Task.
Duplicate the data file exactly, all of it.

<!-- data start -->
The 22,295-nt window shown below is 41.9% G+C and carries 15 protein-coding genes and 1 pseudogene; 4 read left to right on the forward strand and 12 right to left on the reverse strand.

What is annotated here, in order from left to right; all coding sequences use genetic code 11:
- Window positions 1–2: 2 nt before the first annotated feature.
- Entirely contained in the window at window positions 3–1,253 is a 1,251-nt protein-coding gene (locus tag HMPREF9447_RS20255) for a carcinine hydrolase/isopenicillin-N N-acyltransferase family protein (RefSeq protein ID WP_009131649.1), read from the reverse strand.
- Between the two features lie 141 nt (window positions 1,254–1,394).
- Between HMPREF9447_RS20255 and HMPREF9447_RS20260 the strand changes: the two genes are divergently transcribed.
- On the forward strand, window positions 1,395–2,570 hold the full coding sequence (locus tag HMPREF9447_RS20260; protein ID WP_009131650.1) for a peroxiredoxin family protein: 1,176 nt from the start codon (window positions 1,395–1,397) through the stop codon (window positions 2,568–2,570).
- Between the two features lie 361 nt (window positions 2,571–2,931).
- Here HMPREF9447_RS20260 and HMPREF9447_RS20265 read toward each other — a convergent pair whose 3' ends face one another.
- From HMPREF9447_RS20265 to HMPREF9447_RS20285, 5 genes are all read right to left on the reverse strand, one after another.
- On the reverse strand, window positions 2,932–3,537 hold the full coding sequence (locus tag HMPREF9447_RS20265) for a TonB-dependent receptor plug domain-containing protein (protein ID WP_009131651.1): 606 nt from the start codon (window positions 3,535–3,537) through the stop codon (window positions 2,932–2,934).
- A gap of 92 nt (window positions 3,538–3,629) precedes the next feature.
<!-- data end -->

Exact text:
The 22,295-nt window shown below is 41.9% G+C and carries 15 protein-coding genes and 1 pseudogene; 4 read left to right on the forward strand and 12 right to left on the reverse strand.

What is annotated here, in order from left to right; all coding sequences use genetic code 11:
- Window positions 1–2: 2 nt before the first annotated feature.
- Entirely contained in the window at window positions 3–1,253 is a 1,251-nt protein-coding gene (locus tag HMPREF9447_RS20255) for a carcinine hydrolase/isopenicillin-N N-acyltransferase family protein (RefSeq protein ID WP_009131649.1), read from the reverse strand.
- Between the two features lie 141 nt (window positions 1,254–1,394).
- Between HMPREF9447_RS20255 and HMPREF9447_RS20260 the strand changes: the two genes are divergently transcribed.
- On the forward strand, window positions 1,395–2,570 hold the full coding sequence (locus tag HMPREF9447_RS20260; protein ID WP_009131650.1) for a peroxiredoxin family protein: 1,176 nt from the start codon (window positions 1,395–1,397) through the stop codon (window positions 2,568–2,570).
- Between the two features lie 361 nt (window positions 2,571–2,931).
- Here HMPREF9447_RS20260 and HMPREF9447_RS20265 read toward each other — a convergent pair whose 3' ends face one another.
- From HMPREF9447_RS20265 to HMPREF9447_RS20285, 5 genes are all read right to left on the reverse strand, one after another.
- On the reverse strand, window positions 2,932–3,537 hold the full coding sequence (locus tag HMPREF9447_RS20265) for a TonB-dependent receptor plug domain-containing protein (protein ID WP_009131651.1): 606 nt from the start codon (window positions 3,535–3,537) through the stop codon (window positions 2,932–2,934).
- A gap of 92 nt (window positions 3,538–3,629) precedes the next feature.